Let’s take a closer look at each of the flavors:

Maple Bourbon Bison Jerky

Sometimes simple is better.

Our Smoked Maple Bourbon Bison Jerky follows that philosophy, letting mouthwatering strands of North American Bison Eye of Round speak for themselves, with just the right amount of maple syrup and bourbon, and a healthy dose of salt and pepper.

Maple Bourbon Bison Jerky is available in our deli for $19 1/2lb

Umami Tsunami Bison Jerky

Ride the savory wave!

Experience another side of bison, packed with a palate-awakening blend of flavors—Tamari, Worcestershire sauce, Sambal, Shio Koji, ketchup, and, of course, black pepper—and smoke-finished to perfection.

And it’s fun to say aloud.

Umami Tsunami Bison Jerky is available in our deli for $19 1/2lb

Wild Sockeye Salmon Jerky

Our savory-sweet Wild Sockeye Salmon Jerky will make your mouth water!

Flavored with a blend of ingredients that will remind longtime Smokehaus fans of our old sockeye gravlax—fresh ginger, fresh garlic, and lemon juice—and tied-together with sugar, and the potent umami combo of Sambal Oelek and Shio Koji, this sockeye salmon jerky is destined to be a hit.

There’s nothing fishy about it, except the Wild Sockeye flavor you love.

Wild Sockeye Salmon Jerky is available in our deli for $20 1/2lb


Our smoked jerky is a perfect answer to hunger right out of the deli case, or saved for later on. It’s smoked and dehydrated, so you can take it with you on the trails, on a plane, or in the car. We’ve priced it out to sell by weight, and rest assured, even a quarter-pound goes a long way.

Expect more flavors coming soon. Rumor has it Eric’s got Turkey Jerky on his mind.

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Product Feature: Snack Sticks

Snack sticks are great. NWS snack sticks are amazing. But don’t just take our word for it. Even with periodic availability issues (usually related to so many people wanting them!) they’re still among our top sellers. Around here, we call them Buddies.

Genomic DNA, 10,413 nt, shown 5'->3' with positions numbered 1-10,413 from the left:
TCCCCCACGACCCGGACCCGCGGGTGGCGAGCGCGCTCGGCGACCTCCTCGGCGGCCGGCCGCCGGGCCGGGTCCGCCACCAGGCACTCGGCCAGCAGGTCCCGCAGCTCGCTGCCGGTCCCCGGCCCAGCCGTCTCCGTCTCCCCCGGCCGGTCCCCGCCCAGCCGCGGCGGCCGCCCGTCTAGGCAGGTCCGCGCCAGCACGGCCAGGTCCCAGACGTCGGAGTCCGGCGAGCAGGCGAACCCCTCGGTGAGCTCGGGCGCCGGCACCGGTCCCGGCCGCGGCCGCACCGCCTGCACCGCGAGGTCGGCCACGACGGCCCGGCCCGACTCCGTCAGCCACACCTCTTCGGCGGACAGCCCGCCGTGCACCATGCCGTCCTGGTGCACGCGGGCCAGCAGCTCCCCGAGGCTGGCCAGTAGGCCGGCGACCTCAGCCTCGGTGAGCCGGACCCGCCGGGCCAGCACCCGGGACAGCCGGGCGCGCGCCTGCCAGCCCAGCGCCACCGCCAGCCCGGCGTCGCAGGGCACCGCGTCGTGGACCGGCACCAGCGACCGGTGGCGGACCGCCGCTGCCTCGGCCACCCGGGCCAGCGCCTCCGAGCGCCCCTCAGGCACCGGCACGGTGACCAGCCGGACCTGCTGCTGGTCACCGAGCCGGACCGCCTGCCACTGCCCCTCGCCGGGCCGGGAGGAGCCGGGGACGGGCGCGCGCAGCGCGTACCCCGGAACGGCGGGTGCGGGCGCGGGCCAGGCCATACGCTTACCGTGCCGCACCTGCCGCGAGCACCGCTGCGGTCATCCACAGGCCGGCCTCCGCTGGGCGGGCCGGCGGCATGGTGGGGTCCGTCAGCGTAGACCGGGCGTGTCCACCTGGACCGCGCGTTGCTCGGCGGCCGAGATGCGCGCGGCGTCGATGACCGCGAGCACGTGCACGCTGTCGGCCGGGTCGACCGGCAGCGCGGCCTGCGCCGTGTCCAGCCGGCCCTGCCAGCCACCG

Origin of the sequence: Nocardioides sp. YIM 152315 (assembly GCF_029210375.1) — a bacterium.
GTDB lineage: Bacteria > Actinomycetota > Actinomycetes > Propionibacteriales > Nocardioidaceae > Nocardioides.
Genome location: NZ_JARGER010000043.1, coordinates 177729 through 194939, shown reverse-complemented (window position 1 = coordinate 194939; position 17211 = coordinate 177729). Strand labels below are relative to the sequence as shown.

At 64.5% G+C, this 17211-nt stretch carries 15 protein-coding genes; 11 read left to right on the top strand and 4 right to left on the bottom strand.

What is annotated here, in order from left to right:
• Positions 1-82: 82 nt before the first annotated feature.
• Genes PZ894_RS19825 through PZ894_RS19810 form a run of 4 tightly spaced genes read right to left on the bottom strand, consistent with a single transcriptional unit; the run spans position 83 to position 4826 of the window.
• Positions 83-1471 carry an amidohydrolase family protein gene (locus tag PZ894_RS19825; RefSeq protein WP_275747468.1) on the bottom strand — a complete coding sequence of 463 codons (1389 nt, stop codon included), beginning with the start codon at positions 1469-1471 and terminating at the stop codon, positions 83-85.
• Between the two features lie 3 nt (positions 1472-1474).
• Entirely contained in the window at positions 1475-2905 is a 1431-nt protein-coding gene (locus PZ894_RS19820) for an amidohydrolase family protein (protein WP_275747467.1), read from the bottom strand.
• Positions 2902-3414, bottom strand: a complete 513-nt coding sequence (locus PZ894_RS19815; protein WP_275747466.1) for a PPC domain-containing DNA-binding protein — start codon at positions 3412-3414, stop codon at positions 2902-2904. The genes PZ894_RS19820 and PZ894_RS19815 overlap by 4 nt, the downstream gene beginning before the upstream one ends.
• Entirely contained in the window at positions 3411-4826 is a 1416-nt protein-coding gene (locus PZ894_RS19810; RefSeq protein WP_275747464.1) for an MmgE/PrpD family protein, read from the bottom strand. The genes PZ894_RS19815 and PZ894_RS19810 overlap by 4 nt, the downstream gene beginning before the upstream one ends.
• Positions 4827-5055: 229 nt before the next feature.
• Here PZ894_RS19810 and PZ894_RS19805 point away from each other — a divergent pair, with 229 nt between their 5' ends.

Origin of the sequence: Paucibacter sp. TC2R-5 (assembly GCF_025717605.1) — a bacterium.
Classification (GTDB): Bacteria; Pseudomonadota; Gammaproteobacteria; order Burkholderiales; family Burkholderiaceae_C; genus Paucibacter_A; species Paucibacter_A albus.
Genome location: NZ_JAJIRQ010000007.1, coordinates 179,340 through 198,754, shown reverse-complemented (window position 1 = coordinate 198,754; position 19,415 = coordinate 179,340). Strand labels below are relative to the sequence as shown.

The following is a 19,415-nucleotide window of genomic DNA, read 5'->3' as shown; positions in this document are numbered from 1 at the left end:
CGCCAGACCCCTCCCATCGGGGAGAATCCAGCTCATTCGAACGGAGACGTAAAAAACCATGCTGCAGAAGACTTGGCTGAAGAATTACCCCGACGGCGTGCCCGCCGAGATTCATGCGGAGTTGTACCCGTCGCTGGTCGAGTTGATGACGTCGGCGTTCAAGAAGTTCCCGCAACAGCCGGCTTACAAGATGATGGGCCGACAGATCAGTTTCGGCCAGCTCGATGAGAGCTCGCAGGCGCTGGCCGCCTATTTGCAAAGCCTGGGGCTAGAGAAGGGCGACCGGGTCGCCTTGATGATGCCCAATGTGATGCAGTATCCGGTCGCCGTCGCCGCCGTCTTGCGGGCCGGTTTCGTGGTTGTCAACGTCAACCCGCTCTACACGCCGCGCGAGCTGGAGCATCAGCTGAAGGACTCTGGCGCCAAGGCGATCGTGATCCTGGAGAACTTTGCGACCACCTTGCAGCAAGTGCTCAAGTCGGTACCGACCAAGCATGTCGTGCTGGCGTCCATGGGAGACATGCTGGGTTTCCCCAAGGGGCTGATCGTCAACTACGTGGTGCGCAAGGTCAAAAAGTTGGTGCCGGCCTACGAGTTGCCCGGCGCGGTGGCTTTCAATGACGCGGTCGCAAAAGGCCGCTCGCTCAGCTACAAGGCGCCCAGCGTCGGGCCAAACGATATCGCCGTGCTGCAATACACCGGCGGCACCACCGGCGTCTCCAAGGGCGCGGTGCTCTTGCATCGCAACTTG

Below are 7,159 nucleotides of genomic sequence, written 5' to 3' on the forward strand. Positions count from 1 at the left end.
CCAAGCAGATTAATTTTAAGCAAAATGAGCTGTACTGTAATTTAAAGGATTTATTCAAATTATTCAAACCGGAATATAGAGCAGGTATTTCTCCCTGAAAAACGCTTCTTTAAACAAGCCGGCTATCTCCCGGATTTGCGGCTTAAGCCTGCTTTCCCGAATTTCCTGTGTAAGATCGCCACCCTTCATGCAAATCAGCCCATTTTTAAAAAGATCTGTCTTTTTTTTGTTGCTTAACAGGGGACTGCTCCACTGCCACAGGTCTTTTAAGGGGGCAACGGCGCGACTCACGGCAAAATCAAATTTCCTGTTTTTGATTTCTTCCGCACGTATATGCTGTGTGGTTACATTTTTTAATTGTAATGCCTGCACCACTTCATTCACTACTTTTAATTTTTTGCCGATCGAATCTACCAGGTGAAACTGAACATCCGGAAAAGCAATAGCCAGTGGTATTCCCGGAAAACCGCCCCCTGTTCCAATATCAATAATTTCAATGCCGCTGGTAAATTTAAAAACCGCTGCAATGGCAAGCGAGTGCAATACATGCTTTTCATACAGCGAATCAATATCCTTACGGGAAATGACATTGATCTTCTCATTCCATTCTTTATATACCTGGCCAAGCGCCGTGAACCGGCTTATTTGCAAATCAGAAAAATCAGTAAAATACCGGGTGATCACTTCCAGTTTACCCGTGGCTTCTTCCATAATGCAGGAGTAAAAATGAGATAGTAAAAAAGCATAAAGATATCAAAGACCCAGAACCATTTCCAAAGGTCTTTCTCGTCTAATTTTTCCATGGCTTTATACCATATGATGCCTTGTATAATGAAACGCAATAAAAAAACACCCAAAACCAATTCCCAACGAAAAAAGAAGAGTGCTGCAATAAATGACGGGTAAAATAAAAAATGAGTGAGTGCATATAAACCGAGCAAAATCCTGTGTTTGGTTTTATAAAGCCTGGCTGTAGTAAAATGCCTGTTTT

Made by hand from the highest-quality regionally-sourced* meats, and thoughtfully selected seasonings and ingredients, these little buddies are great for sharing and snacking on-the-go. To the right recipient, a six-pack of these sticks is a perfect gift.

Need something quick and easy for a potluck gathering? Buddies. Heading out of town and searching for something travel-friendly? Buddies. Running out of cooler space, but craving that NWS fix? Pack a few buddies.

Currently, we have four snack stick offerings: Big Jims, Bison Buddies, Smoked Salmon Buddies, and Royale With Cheese. If (when?) we add more snack sticks to our roster, we’ll update this page.

*When possible. Sockeye and Atlantic salmon still live outside the Midwest.

Big Jims

Big Jim Hatch chiles are big peppers with big flavor! Growing 8-14 inches, and producing meaty pods with a mouthwatering sweetness and smoky medium heat, these peppers are the foundation of the adobada sauce that make these smoked beef and bacon sticks stand out.

Big Jims remind me of hanging around the kitchen while my mother sautéed pounds of ground beef and chopped onions with a packet of taco seasoning, sneaking spoonfuls whenever she stepped away from the stove. They’re great for any palate, with plenty of interesting spice, but a mild heat that won’t leave you sweating.

We like to serve Big Jims alongside Cajun-seasoned cheese curds and our hausmade cheddar crackers, but they wouldn’t be out of place on any snack platter. I’m dreaming of bites of Big Jims alongside crisp, sweet apple slices.

Bison Buddies 

Bison is the original North American meat source, and it’s on an upswing. It’s lean, mean, and green—environmentally speaking. Our premier snack stick features a 5:1 ratio of sustainably-raised, antibiotic- and hormone-free North American Bison, LLC chuck roast and Heritage Berkshire pork.